Using a virtual machine (VM) for administrative tasks violates this principle because it relies on the security of the hypervisor and the agent that provides it. The management workstation must be a physical device under the full control of the organization to ensure the source is clean.

Virtual PAW

A physical PAW is the most secure solution but is not often impractical. Having a dedicated workstation for administrative tasks can be difficult to implement, especially when users are working remotely. Some level of Internet access is requested for the PAW to connect to the required administrative resources, and this Internet connection violates the clean source principle.

A virtual PAW is a secured virtual machine used by administrators for privileged access. When performing day-to-day activities like email and Internet access, they will work on their regular device. For administrative access, they will only use the secured VM.

PAW Hardening Best Practices

A PAW is a very important target for attackers and requires additional protection to significantly reduce damage. Here are steps you can take to protect a PAW:

Operating system hardening

  • Use an operating system with all security features enabled
  • Apply security patches and updates promptly
  • Regularly scan for vulnerabilities and malware
  • Wipe a PAW and reimage it every 30 days

Account protection and authentication

  • Never give a PAW user administrative access to the device
  • Users should have a standard user account on the PAW and use a PAM tool to log into sensitive corporate resources
  • Prohibit pass-through authentication to the PAW—users must re-authenticate with every access attempt
  • Make multi-factor authentication (MFA) for access to the PAW
  • Use aggressive session inactivity limits—require users to reconnect after 5 minutes of inactivity and 1 minute of disconnection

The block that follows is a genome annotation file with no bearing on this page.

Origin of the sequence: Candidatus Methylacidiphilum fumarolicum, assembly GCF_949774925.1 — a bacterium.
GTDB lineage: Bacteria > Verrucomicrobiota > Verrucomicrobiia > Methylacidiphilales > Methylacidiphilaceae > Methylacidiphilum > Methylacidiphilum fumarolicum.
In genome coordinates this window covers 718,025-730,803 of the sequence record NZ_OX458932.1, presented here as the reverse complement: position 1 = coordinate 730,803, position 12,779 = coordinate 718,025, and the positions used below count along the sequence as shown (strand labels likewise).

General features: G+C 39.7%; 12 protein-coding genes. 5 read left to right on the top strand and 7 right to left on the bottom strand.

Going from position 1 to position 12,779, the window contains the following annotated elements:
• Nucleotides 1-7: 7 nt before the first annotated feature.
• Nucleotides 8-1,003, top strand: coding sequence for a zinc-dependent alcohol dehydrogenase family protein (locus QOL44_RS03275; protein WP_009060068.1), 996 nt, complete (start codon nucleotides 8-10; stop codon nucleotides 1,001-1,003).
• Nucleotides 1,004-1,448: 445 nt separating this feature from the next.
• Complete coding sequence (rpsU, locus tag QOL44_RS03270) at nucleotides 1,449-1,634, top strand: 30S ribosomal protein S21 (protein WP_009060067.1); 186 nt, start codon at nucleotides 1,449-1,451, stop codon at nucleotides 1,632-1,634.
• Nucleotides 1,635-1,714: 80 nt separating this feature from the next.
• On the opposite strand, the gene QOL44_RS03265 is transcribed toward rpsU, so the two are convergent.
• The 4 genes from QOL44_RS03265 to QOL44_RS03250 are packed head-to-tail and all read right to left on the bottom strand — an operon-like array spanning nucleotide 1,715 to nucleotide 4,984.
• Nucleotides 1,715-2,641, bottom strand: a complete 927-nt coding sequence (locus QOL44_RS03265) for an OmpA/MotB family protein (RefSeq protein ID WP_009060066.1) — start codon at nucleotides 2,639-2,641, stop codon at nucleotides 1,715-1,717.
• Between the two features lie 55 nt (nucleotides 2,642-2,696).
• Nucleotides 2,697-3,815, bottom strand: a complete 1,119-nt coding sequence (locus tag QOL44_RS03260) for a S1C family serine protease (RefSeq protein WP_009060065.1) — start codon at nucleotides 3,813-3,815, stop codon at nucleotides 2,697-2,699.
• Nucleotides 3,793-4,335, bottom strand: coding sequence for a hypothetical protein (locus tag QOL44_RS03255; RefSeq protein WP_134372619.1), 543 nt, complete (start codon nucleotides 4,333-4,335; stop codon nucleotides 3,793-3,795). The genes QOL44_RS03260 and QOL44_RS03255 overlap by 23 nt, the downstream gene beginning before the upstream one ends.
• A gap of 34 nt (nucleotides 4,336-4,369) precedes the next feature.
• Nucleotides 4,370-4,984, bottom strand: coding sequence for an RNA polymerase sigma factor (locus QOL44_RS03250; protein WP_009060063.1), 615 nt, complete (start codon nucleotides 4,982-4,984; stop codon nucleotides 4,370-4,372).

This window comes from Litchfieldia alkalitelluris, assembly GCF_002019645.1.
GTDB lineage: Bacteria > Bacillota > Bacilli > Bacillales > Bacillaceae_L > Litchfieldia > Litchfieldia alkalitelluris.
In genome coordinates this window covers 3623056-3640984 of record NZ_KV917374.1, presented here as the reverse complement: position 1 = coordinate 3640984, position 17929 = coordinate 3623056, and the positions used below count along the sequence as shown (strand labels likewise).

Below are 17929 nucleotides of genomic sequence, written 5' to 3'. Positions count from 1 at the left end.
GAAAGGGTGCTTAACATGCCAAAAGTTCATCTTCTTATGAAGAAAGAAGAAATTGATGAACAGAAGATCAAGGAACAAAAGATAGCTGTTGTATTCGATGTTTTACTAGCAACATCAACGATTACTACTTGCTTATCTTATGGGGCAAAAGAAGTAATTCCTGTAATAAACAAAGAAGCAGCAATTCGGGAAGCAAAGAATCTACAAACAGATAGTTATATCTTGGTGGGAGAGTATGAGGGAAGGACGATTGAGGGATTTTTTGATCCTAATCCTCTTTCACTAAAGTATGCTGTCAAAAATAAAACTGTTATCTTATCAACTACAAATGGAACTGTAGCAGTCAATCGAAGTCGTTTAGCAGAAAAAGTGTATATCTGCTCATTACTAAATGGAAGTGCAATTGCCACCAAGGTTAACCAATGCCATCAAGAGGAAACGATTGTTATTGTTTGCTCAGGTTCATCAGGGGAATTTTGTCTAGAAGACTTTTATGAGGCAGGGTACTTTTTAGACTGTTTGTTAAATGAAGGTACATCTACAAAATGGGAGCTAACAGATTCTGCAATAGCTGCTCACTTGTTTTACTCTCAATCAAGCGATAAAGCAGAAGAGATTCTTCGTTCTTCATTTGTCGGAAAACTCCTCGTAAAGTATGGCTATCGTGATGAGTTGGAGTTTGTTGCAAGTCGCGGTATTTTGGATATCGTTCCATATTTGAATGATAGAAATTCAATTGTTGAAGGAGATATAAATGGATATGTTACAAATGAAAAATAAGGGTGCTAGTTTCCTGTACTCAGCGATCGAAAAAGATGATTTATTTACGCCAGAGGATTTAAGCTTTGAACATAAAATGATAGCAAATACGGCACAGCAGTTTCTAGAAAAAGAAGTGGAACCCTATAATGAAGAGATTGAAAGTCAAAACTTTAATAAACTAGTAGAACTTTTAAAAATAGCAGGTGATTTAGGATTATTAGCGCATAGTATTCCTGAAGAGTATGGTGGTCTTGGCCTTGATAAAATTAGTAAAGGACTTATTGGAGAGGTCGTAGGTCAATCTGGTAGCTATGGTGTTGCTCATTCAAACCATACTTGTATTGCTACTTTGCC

• Never store cached credentials in the PAW
  • Delete all user profiles when logging out of the PAW

Blocking applications

  • Block Internet access on the PAW
  • Pre-install all required management tools on the device
  • Use application allowlist technologies such as Windows Defender Application Control
  • Limit the use of command-line tools like PowerShell, and if they are enabled, perform strict monitoring and auditing

Secure Privileged Access with Hysolate

Privileged Access Workstations provide a dedicated operating system for sensitive tasks that is protected from Internet attacks and other threat vectors. Separating these sensitive tasks and accounts from daily activities that can introduce risk provides very strong protection from phishing attacks, application and OS vulnerabilities, various impersonation attacks, and credential theft attacks such as keystroke logging, Pass-the-Hash, and Pass-The-Ticket.

Hysolate makes PAW practical to adopt at scale, and without degrading the user’s productivity. With Hysolate, a privileged user can keep using a single device, while under the hood everything the user does runs in one of two segregated operating systems running side by side – one for productivity tasks such as email, Internet, etc and another strictly for privileged access, and all in a single seamless familiar Windows environment and without needing to install, manage, or patch another operating system.
Try Hysolate Free for Sensitive Access, or request a Hysolate demo here.